In Julien v. United Prop. & Casualty Insurance Company, 45 Fla. L. Weekly D2199 (Fla. 4th DCA Sept. 23, 2020), Florida’s Fourth District Court of Appeals affirmed the dismissal of a first-party bad faith lawsuit due to the lack of specificity in the pre-suit civil remedy notice of insurer violations filed by the insured.
Overview of Civil Remedy Notice Requirement
In Florida, first-party bad faith claims are a creature of statute. No cause of action exists under the common law. Rather, the sole basis for a first-party bad faith claim is under section 624.155, Florida Statutes, which the Florida Legislature enacted in 1982.
In an effort to avoid unnecessary litigation, the Florida Legislature included in section 624.155 a pre-suit notice and cure requirement. Specifically, prior to filing a lawsuit alleging first-party bad faith, the statute requires the claimant to file a “civil remedy notice of insurer violations” (commonly referred to as a “CRN”) with the insurer and the Florida Department of Financial Services. The statute then gives the insurer 60 days to “cure” any alleged wrongdoing and avoid a bad faith lawsuit. Specifically, the statute states, “No action shall lie if, within 60 days . . . , the damages are paid or the circumstances giving rise to the violation are corrected.”
To ensure that the insurer truly is given notice of what it has allegedly done wrong and a chance to cure, the statute requires the CRN to “state with specificity,” among other things:
- The statutory provision, including the specific language of the statute, which the insurer allegedly violated;
- The facts and circumstances giving rise to the alleged violation;
- The name of any individual involved in the alleged violation; and
- Reference to specific policy language that is relevant to the alleged violation, if any (subject to an exception for third-party claimants in certain circumstances).
If the CRN fails to comply with these requirements, it does not perfect the claimant’s right to bring a first-party bad faith lawsuit. Insurers can thus assert defects with the CRN as grounds for dismissal of first-party bad faith lawsuits.
Insured Files Civil Remedy Notice Regarding Homeowners Insurance Claim
In Julien, the insured filed a homeowner’s insurance claim for alleged fire damage to his home. While the insurer was investigating, it placed the insured in a hotel and issued a $5,000 advance payment to him. During its investigation, the insurer learned that the insured had made a prior fire damage claim with a different insurer and failed to repair the damage from that claim. The insurer believed that the unrepaired damage from the prior claim overlapped with the damage from the insured’s current claim. As a result, the insurer requested an examination under oath of the insured.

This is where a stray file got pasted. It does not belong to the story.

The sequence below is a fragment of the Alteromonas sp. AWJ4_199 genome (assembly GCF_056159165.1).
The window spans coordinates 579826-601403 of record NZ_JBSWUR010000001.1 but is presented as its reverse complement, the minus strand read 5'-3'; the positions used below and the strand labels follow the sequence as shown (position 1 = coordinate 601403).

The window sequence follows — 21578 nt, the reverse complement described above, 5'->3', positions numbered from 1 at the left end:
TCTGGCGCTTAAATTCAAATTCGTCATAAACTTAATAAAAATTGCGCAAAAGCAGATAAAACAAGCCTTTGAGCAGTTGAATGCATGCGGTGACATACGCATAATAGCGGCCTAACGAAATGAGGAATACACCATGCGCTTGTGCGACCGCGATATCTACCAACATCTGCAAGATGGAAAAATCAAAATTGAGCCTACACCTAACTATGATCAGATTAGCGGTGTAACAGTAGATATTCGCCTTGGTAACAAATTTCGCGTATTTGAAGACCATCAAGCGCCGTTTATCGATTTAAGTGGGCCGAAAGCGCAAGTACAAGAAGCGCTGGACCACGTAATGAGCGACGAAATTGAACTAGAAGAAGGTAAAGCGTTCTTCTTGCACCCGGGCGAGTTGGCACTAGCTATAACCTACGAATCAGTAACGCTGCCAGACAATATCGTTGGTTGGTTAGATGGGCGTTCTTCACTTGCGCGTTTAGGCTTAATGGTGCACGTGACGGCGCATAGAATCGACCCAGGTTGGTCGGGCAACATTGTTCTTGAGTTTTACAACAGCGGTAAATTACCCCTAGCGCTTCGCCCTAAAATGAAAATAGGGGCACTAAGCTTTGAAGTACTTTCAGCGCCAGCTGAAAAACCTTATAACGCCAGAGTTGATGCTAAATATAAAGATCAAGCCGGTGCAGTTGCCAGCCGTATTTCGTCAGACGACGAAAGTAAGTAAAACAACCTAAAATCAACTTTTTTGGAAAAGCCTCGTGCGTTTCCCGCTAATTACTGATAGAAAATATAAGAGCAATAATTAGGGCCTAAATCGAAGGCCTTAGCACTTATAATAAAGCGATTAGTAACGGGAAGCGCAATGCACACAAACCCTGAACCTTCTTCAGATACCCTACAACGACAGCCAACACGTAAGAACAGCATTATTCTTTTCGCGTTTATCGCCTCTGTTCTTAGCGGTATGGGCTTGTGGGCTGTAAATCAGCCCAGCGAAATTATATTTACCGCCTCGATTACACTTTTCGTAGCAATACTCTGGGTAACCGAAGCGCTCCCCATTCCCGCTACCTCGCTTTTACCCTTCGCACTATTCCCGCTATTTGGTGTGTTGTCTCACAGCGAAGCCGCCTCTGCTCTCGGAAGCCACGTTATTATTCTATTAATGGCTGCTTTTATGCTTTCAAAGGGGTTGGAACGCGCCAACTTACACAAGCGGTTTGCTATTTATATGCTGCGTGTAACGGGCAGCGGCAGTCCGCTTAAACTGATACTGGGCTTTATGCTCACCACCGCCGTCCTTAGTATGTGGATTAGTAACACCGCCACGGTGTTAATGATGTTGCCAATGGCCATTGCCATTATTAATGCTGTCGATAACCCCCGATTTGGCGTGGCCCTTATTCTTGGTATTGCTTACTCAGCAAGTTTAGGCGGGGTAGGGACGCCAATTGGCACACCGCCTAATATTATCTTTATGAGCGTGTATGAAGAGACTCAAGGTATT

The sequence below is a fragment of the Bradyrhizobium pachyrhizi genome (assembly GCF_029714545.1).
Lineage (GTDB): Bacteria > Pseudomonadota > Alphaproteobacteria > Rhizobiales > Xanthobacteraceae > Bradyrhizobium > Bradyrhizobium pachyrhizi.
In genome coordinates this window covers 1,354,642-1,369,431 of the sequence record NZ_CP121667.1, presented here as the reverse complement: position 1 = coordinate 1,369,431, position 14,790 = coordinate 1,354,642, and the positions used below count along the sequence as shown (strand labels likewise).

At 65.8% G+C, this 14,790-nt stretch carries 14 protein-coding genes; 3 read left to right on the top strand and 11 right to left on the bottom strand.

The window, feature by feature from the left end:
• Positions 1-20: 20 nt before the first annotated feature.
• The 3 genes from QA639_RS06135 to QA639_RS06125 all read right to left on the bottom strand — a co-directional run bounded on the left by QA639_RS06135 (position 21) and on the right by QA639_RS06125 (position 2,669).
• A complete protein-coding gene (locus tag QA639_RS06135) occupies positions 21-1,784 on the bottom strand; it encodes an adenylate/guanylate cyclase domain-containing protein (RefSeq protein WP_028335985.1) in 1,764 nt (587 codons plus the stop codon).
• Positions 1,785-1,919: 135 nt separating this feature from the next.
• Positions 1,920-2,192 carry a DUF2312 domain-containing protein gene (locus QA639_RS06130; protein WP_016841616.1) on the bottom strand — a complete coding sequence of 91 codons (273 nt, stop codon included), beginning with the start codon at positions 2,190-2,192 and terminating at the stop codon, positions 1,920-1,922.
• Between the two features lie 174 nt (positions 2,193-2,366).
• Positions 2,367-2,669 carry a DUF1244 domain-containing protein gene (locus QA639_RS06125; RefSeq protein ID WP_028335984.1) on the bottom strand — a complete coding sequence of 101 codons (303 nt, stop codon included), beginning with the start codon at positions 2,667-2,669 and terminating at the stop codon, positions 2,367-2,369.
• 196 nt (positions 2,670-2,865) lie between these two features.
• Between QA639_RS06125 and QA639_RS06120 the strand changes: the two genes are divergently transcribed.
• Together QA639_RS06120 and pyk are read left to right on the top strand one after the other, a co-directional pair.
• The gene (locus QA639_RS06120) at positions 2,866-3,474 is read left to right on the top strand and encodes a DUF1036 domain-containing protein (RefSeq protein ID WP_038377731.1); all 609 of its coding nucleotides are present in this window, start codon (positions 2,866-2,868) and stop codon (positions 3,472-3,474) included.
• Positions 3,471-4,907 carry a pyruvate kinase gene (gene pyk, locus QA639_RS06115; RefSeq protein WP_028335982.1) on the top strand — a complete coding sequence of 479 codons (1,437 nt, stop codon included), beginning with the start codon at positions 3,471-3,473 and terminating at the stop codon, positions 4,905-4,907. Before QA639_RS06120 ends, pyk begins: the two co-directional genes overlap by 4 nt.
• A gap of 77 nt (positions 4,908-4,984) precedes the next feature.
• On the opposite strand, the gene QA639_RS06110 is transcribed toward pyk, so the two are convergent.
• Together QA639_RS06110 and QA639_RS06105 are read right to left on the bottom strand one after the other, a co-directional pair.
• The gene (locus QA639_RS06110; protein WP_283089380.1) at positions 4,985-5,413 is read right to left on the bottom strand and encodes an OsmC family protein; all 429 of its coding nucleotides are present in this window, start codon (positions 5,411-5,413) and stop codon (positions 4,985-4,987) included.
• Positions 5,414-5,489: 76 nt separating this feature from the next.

The insured responded by filing a CRN against the insurer alleging “claim delay, an unsatisfactory settlement offer, unfair trade practice, failure to properly investigate the claim, and failure to acknowledge and act promptly to communications regarding the claim.” The CRN asserted that the insurer violated 14 statutory provisions and 21 sections of the Florida Administrative Code. As the relevant policy language, the CRN referenced every section in the policy. The insurer responded to the CRN by disputing the allegations of wrongdoing.
Insured’s Bad Faith Lawsuit Dismissed
Soon after the insurer responded to the CRN, the insured filed a lawsuit against the insurer alleging first-party bad faith. The trial court found the CRN to be defective and dismissed the lawsuit with prejudice. Florida’s Fourth DCA affirmed, explaining:
[The plaintiff] listed nearly all policy sections and cited 35 statutory provisions. As a result, we conclude the circuit court correctly determined that [the plaintiff] failed to satisfy the requirement that the insured identify the specific statute and specific policy provision relevant to [the insurer’s] alleged violation.
On appeal, the insured also argued that the court should not determine whether the CRN complied with the statutory notice requirements because the 2016 version of section 624.155 (i.e., the version in effect when the CRN was filed) authorized the Florida Department of Financial Services to return deficient CRNs. The Fourth DCA rejected this argument, explaining that the statute just gave the Department discretion to return the notice, but “[t]hat discretionary grant of authority did not determine the legality of the notice.” The Fourth DCA noted that, even if the Department had made a determination about the legality of the CRN, the Florida Constitution still required the trial and appellate courts to independently review it. Notably, in 2019, the Florida Legislature amended section 624.155 to remove the language giving the Department discretion to return deficient CRNs.
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